Ponies are judged in small groups of about twelve to fourteen in each one. In the sectioned classes, each pony is assessed thoroughly and given a fair score for its effort. “You have a short amount of period of time to assess the pony,” Schlusemeyer notes. With the large number of ponies to judge, she believes it is important that you “don’t miss any of the structural defects [of the animal],” necessitating a complete and careful assessment of a class of this caliber. However, no two scores given in the phase can be the same, like in any other model class. This is where half and quarter points come into play, ensuring that a tie between two ponies is unlikely. The combined model and under saddle scores determines the order of the jumping phase, making  a pony that places well in the model is especially important while competing at USEF Pony Finals.

While the conformation and aesthetic picture of the pony make up the two major components of any model class, the most correct pony showed by the most talented handler will claim first prize. A rider showing a flashy pony of quality will not place well if they cannot show their pony to its best potential. However, great showmanship is learned through time. Success will occur from years of competing in the model class and practicing its elements at home before a horse show. Learning how to handle the pony in a way that highlights its assets and best hides its faults is most important when competing in the model. The front legs should stand solid and square, while the hind legs are slightly split.

“The animal being alert is…important, learning how to make its head and neck come up and look long [is equally important],” Schlusemeyer clarifies. Its head and neck should be elongated slightly, with forward-facing ears and a pleasant expression, especially crucial when the judge comes over for assessment. If the pony becomes restless, walking in a small circle while the judge is away may keep it occupied. The velcro located on the wrist of a rider’s glove can be utilized in capturing the attention of an animal, along with crinkling a candy wrapper, softly shaking a tin of breath mints, and throwing a handful of arena sand into the air.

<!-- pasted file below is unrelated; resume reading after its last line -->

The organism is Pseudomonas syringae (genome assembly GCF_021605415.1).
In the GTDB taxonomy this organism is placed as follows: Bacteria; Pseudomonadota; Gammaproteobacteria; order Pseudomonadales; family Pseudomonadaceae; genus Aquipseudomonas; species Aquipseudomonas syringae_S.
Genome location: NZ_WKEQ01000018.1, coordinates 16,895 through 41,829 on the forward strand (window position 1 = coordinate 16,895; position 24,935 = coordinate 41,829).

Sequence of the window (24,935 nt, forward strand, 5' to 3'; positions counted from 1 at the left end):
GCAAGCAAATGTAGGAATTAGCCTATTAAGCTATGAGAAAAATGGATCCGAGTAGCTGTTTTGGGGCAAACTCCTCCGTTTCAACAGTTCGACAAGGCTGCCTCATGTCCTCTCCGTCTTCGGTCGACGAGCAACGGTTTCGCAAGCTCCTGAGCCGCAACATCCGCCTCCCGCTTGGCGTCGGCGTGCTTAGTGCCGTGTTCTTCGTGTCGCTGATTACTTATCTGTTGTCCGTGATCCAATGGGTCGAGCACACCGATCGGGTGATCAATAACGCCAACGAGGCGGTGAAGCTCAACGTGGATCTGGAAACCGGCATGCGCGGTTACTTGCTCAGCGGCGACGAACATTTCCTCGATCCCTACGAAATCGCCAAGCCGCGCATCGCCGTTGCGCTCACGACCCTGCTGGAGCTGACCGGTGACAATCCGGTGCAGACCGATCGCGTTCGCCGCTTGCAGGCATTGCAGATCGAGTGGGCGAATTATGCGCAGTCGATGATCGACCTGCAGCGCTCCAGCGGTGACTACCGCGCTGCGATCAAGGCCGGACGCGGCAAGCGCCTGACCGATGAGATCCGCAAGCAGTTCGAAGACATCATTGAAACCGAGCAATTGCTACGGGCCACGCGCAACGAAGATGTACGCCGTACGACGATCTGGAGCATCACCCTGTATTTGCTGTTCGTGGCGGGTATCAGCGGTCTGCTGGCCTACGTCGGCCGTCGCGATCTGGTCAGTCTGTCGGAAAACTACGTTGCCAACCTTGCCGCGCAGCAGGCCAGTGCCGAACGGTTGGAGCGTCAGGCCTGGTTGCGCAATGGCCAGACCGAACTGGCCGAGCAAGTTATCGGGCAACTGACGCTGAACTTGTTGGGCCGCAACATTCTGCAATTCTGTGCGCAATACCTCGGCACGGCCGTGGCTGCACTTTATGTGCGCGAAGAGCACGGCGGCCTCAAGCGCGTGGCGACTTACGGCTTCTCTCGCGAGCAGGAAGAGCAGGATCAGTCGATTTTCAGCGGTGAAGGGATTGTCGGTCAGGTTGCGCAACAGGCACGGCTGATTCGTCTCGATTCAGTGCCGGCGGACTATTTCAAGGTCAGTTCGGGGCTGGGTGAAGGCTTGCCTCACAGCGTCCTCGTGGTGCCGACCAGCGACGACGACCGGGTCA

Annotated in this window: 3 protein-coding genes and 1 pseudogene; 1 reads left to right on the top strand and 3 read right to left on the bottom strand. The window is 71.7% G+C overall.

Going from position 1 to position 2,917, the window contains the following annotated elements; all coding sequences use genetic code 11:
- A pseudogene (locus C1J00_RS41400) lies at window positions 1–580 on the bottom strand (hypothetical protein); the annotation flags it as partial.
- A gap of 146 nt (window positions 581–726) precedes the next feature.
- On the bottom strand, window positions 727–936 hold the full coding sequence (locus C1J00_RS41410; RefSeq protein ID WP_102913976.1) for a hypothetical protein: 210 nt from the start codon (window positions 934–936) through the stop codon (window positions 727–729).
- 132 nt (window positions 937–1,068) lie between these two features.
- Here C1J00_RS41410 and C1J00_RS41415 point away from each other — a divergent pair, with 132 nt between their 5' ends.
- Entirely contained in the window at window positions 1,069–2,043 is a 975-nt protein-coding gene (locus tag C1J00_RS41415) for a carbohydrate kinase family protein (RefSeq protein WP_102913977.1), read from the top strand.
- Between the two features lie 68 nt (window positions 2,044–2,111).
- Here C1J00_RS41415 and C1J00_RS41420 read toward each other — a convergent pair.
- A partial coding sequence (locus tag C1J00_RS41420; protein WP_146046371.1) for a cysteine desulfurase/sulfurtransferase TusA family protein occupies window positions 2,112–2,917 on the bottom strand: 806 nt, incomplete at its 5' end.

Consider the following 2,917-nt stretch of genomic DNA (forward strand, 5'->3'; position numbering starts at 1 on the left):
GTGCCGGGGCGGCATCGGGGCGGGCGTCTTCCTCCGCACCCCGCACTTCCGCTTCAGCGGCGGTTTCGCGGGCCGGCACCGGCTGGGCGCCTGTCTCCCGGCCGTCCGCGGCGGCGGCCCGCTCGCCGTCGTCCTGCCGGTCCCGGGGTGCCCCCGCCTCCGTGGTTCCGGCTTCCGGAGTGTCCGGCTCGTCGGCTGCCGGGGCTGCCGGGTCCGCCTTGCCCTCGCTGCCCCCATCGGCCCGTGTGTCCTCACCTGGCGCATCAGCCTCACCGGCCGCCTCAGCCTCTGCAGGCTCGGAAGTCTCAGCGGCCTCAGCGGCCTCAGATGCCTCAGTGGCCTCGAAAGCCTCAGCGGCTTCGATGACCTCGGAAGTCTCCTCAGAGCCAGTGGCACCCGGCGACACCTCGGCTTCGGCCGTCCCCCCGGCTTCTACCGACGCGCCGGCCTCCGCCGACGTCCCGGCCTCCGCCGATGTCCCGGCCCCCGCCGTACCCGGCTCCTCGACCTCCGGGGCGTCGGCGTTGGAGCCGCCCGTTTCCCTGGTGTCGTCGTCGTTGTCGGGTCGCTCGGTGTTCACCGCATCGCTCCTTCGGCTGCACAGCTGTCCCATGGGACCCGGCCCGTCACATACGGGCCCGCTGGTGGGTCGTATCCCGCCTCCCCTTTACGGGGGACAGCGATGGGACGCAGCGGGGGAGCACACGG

Photo by Emy Lucibello.

Although the model sets up horse and rider for excellence in their jumping rounds, it is not as popular as one might think on the A-circuit. Many venues do not offer this additional class for different reasons, but this is not necessarily a negative, as the model has its time and place. “The model is an important phase, [but] it does not need to be offered at every horse show,” Schlusemeyer comments. In some regions, ponies are far and few between, and the model is not necessary to include in the show’s prize list because of the division sizes. When breeding hunter ponies, the model encourages excellence because it gives pony breeders the incentive to pay close attention to quality while producing ponies that will place well in coveted classes all over the United States.

When a rider shows a pony with correct conformation and quality, that rider has a leg-up on the rest of their competition, earning extra points for their effort. Without the model, breeders would have less of a reason to produce high quality ponies for riders to show nationwide. The model fills an important role in the industry of our sport, encouraging people to offer beautiful animals in a class that rewards physical quality and proper conformation.